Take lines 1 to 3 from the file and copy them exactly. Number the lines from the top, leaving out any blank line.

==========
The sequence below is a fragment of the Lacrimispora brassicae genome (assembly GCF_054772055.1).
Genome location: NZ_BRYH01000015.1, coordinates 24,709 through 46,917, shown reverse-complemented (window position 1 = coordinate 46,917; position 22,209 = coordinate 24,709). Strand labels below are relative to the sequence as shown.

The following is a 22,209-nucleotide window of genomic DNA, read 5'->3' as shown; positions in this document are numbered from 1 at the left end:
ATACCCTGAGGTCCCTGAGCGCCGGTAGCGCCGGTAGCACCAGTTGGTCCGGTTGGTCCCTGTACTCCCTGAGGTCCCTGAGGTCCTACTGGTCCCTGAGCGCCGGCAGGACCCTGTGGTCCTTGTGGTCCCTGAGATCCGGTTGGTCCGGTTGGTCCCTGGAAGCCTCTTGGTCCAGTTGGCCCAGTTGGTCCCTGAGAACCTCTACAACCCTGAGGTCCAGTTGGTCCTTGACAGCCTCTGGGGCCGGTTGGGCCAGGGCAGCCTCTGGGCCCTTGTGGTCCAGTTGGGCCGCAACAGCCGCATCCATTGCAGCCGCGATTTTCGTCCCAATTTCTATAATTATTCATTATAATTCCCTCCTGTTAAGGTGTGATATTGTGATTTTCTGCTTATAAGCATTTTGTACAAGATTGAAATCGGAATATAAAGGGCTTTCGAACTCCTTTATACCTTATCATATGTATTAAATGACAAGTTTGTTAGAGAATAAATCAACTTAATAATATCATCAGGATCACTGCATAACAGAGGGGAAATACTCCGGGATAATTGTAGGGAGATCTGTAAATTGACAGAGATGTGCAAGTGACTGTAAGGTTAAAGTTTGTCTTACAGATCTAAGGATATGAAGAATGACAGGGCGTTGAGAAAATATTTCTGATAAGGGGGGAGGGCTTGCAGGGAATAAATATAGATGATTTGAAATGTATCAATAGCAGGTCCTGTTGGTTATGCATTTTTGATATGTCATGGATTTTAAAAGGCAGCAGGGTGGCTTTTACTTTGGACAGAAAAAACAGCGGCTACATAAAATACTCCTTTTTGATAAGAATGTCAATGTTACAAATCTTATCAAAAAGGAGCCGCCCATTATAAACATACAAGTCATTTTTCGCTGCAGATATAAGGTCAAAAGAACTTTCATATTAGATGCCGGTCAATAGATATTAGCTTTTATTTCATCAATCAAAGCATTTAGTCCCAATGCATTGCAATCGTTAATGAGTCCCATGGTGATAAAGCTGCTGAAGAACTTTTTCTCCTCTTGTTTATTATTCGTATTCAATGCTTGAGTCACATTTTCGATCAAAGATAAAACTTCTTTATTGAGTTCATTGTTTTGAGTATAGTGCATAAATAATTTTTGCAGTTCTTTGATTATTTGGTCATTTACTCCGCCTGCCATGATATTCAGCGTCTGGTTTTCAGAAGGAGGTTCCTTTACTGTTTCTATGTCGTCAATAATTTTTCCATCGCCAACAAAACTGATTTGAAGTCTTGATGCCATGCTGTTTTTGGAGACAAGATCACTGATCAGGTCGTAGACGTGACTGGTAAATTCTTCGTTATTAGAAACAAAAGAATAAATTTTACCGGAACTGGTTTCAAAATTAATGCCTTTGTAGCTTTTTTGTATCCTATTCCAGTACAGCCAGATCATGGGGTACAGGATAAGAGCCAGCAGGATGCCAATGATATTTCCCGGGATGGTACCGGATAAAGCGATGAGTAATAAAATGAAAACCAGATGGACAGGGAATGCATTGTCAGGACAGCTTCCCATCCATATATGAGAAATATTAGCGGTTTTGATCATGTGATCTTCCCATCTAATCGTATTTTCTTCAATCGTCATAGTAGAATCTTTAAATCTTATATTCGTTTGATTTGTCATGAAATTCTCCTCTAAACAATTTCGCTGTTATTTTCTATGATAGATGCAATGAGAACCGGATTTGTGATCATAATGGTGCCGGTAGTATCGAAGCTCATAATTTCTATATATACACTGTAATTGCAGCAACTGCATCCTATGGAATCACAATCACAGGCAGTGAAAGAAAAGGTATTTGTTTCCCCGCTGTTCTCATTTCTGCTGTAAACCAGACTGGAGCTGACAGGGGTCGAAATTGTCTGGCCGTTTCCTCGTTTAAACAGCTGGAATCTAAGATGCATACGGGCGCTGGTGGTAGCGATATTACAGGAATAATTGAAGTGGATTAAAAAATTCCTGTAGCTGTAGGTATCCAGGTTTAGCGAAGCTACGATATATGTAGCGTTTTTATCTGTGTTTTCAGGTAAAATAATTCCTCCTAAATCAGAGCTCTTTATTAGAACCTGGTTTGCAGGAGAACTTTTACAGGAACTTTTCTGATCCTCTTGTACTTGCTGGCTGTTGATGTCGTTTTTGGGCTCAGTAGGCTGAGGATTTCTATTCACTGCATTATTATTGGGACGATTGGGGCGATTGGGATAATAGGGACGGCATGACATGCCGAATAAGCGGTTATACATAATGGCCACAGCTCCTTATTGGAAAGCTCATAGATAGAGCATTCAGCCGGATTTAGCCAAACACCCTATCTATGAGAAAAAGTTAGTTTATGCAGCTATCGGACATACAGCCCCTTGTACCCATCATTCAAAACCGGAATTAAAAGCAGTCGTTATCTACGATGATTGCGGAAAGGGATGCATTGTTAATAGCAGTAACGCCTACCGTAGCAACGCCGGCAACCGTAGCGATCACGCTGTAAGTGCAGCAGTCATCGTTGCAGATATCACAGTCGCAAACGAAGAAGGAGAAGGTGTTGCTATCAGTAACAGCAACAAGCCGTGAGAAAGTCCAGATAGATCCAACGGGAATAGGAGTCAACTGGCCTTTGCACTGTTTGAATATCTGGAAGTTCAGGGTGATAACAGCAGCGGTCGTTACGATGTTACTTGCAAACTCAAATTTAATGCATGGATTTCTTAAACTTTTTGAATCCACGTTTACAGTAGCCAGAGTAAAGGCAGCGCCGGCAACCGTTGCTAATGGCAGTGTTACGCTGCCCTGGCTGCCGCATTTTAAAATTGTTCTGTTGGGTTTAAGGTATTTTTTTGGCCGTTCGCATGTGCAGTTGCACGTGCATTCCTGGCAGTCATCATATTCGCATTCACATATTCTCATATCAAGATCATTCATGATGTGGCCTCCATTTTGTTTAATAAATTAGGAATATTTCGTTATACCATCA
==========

The sequence below is a fragment of the Lacrimispora brassicae genome (assembly GCF_054772055.1).
Genome location: NZ_BRYH01000015.1, coordinates 24,709 through 46,917, shown reverse-complemented (window position 1 = coordinate 46,917; position 22,209 = coordinate 24,709). Strand labels below are relative to the sequence as shown.

The following is a 22,209-nucleotide window of genomic DNA, read 5'->3' as shown; positions in this document are numbered from 1 at the left end: